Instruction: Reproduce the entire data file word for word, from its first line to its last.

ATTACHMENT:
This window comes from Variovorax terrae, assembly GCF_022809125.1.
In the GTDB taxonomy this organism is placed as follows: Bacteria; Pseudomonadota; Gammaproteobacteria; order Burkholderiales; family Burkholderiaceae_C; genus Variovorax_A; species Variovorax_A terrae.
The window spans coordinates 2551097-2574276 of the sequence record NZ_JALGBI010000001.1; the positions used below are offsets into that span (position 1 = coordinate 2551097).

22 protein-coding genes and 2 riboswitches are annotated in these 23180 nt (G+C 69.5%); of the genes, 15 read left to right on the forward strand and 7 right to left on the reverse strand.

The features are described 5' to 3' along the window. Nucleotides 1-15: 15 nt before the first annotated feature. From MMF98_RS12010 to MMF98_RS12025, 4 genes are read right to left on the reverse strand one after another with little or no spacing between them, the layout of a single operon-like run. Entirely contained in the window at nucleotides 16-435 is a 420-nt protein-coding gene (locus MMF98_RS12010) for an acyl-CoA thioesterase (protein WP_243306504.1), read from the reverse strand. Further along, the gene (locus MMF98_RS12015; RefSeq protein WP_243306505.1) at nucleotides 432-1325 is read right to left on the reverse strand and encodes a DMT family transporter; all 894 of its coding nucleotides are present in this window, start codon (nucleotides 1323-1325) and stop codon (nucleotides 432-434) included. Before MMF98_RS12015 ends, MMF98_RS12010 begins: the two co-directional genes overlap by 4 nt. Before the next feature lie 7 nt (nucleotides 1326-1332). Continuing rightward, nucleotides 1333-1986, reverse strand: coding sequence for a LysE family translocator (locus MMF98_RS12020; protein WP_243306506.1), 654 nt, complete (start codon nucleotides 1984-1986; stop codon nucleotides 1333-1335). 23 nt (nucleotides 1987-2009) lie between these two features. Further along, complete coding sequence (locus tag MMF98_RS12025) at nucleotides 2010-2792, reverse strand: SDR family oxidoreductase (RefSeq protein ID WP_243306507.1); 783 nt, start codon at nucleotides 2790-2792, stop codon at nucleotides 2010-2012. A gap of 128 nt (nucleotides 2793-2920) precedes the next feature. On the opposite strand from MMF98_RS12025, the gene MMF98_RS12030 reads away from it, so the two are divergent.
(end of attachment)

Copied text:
This window comes from Variovorax terrae, assembly GCF_022809125.1.
In the GTDB taxonomy this organism is placed as follows: Bacteria; Pseudomonadota; Gammaproteobacteria; order Burkholderiales; family Burkholderiaceae_C; genus Variovorax_A; species Variovorax_A terrae.
The window spans coordinates 2551097-2574276 of the sequence record NZ_JALGBI010000001.1; the positions used below are offsets into that span (position 1 = coordinate 2551097).

22 protein-coding genes and 2 riboswitches are annotated in these 23180 nt (G+C 69.5%); of the genes, 15 read left to right on the forward strand and 7 right to left on the reverse strand.

The features are described 5' to 3' along the window. Nucleotides 1-15: 15 nt before the first annotated feature. From MMF98_RS12010 to MMF98_RS12025, 4 genes are read right to left on the reverse strand one after another with little or no spacing between them, the layout of a single operon-like run. Entirely contained in the window at nucleotides 16-435 is a 420-nt protein-coding gene (locus MMF98_RS12010) for an acyl-CoA thioesterase (protein WP_243306504.1), read from the reverse strand. Further along, the gene (locus MMF98_RS12015; RefSeq protein WP_243306505.1) at nucleotides 432-1325 is read right to left on the reverse strand and encodes a DMT family transporter; all 894 of its coding nucleotides are present in this window, start codon (nucleotides 1323-1325) and stop codon (nucleotides 432-434) included. Before MMF98_RS12015 ends, MMF98_RS12010 begins: the two co-directional genes overlap by 4 nt. Before the next feature lie 7 nt (nucleotides 1326-1332). Continuing rightward, nucleotides 1333-1986, reverse strand: coding sequence for a LysE family translocator (locus MMF98_RS12020; protein WP_243306506.1), 654 nt, complete (start codon nucleotides 1984-1986; stop codon nucleotides 1333-1335). 23 nt (nucleotides 1987-2009) lie between these two features. Further along, complete coding sequence (locus tag MMF98_RS12025) at nucleotides 2010-2792, reverse strand: SDR family oxidoreductase (RefSeq protein ID WP_243306507.1); 783 nt, start codon at nucleotides 2790-2792, stop codon at nucleotides 2010-2012. A gap of 128 nt (nucleotides 2793-2920) precedes the next feature. On the opposite strand from MMF98_RS12025, the gene MMF98_RS12030 reads away from it, so the two are divergent.